Hector, a tan beagle, was the only puppy still up for adoption at the Bangor Humane Society on Tuesday afternoon when Ada Webb finally got her turn to choose.

And she couldn’t be more delighted with Hector, though she suspects he will be getting a new name to go along with his new family. Webb said she planned to surprise her 9-year-old son, Trapper, later that afternoon.

“I’m hoping he’s going to flip right out,” said Webb, who lives in Norridgewock, “He has no idea that I’m even thinking about getting a dog.”

Hector was busily licking Webb’s smiling face. “He’s just adorable with his little floppy ears,” Webb said. “I grew up with a beagle, I had a beagle for 15 years, and I think they make an awesome family dog.”

Webb said her family lost their old bulldog, Jedi, to cancer last year. She predicts her son will rename Hector after another Star Wars character.

Hector and the 15 other dogs adopted Tuesday recently evaded euthanization at an overcrowded shelter in Mississippi. They are the first canine beneficiaries of a collaboration between the Bangor Humane Society and the Southern Pines Animal Shelter in Hattiesburg, Mississippi. A 17th Southern dog is still recovering from being neutered. He is expected to be ready for adoption within the next couple of days, said the Human Society’s Stacey Coventry.

Over the course of an hour and a half, more than 50 people received a number, marking their place in line to pick out a dog. Most would be dog owners left empty-handed, but the Mississippi shelter plans to send Bangor 60 to 80 dogs a month, so their wait might not be very long, Coventry said.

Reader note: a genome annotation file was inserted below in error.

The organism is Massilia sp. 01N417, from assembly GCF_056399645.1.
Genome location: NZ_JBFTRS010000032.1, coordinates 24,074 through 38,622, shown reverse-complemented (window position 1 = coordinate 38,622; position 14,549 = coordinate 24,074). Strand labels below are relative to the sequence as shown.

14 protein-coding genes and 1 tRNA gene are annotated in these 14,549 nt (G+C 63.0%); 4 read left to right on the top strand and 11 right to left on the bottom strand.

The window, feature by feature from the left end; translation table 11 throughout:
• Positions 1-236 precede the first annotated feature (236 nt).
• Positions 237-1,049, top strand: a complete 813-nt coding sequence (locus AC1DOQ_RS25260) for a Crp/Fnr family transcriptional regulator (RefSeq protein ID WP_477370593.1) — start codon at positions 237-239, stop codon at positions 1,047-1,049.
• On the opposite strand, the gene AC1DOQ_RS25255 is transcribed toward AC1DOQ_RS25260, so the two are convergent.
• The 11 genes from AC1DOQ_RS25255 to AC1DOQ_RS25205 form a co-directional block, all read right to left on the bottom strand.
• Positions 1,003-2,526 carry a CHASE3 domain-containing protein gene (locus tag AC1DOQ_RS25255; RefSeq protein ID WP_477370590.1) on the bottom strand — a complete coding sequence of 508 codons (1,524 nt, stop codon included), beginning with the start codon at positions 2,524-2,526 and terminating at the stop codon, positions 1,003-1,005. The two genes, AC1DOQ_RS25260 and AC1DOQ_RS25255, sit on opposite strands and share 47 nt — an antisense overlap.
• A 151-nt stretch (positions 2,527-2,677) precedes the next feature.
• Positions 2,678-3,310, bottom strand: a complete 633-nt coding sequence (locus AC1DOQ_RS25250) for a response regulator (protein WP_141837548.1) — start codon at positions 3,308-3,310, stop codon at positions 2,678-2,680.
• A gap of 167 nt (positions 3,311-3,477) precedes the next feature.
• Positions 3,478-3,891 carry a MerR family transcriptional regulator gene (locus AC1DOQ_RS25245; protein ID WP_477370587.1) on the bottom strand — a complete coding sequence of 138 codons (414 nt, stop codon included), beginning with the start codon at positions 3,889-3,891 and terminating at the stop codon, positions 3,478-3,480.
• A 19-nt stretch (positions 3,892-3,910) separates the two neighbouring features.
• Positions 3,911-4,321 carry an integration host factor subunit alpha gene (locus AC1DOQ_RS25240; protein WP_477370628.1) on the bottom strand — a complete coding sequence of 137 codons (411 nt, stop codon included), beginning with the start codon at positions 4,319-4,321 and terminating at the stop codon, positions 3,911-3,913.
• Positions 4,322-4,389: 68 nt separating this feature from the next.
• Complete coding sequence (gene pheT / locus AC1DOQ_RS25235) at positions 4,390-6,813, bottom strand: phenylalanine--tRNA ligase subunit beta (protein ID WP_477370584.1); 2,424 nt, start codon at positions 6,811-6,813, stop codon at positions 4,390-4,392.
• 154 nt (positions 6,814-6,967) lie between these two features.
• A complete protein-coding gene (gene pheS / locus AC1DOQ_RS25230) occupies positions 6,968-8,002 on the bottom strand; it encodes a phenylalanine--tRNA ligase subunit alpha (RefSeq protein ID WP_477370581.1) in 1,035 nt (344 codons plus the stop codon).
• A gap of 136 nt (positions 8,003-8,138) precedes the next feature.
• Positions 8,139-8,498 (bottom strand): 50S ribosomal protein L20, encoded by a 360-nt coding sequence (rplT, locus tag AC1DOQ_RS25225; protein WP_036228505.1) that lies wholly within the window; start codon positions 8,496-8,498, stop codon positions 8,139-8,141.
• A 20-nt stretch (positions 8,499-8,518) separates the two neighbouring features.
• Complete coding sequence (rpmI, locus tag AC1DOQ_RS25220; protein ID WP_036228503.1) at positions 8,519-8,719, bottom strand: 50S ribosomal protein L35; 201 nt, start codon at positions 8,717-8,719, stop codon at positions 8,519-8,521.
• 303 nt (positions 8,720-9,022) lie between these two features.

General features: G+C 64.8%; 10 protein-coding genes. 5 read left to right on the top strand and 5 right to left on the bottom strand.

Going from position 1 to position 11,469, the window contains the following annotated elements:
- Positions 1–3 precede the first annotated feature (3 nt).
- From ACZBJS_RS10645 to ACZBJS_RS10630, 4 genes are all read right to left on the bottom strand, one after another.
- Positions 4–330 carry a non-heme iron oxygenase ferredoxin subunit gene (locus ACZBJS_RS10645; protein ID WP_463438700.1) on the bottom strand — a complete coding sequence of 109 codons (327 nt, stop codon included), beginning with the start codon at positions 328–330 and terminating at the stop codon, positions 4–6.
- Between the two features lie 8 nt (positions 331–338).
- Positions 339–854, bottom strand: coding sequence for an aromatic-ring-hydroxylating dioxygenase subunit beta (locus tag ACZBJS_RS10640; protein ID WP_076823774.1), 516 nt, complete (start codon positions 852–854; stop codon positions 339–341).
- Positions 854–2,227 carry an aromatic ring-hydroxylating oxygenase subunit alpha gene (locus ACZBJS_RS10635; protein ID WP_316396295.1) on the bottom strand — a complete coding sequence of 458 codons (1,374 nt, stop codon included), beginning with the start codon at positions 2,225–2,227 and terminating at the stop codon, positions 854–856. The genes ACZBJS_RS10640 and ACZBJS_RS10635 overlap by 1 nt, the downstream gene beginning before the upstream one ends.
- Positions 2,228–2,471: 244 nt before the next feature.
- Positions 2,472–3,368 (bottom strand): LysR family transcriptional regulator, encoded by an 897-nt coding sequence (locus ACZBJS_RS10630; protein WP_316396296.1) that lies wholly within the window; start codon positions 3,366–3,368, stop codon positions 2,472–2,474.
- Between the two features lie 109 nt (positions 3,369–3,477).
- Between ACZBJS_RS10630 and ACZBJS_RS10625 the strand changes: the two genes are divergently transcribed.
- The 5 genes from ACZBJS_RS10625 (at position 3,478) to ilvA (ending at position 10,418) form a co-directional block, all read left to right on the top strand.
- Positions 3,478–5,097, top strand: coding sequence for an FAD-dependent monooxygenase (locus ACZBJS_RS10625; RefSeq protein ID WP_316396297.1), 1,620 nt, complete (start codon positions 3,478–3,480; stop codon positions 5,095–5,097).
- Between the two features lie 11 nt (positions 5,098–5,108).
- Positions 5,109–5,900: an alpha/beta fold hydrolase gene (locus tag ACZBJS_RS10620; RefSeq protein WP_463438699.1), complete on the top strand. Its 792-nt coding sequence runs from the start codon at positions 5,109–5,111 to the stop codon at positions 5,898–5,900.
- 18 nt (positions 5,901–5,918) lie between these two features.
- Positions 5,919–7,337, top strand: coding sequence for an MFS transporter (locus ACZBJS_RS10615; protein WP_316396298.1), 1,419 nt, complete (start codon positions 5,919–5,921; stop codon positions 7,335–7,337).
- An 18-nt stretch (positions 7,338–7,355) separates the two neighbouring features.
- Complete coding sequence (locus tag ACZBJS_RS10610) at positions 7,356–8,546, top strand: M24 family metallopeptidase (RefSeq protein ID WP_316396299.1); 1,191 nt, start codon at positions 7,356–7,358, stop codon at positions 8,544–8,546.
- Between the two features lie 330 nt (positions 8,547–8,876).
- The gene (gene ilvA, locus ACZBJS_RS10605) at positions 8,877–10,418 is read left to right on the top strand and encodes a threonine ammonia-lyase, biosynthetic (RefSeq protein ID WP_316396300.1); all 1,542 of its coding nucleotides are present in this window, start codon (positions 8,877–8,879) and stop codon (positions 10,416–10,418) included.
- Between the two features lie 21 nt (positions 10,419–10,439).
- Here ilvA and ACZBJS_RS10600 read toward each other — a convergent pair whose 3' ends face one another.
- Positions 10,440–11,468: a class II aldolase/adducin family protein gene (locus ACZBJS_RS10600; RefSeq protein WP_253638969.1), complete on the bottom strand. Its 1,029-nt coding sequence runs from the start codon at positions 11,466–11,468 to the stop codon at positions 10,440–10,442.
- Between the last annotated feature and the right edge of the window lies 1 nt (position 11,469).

Unlike Mississippi, Maine does not kill healthy dogs simply because shelters are overcrowded.

The Greater Androscoggin Humane Society in Lewiston has also received dogs from the southern shelter over the last couple of years — picking the dogs up directly and transporting them back to Maine. Through the collaboration the nonprofit American Society for the Prevention of Cruelty of Animals will transport the dogs to Rochester, N.Y. where they are then picked up by the Maine shelters.

Hector wasn’t the only beagle-mix puppy that joined a Maine family on Tuesday. Eleven-month-old Hayden went home with Lauren Boss, a 12-year-old from Hampden, who fell in love with him when she saw his picture in the Bangor Daily News.

“He’s very excited, and he’s full of energy,” Boss said, who had already bought toys for him. “I’m pretty excited right now!”

Debbie Millette of Hudson also seemed excited as she held her new beagle-mix puppy Peanut, and signed his adoption papers.

“I had my dog put down right before Christmas, and I live alone. I’ve been kind of lonely without a pet,” said Millette, who was first in line for a new dog Tuesday morning. “When I got down on the floor with her, she came up and licked my face. They say a dog can pick you out.”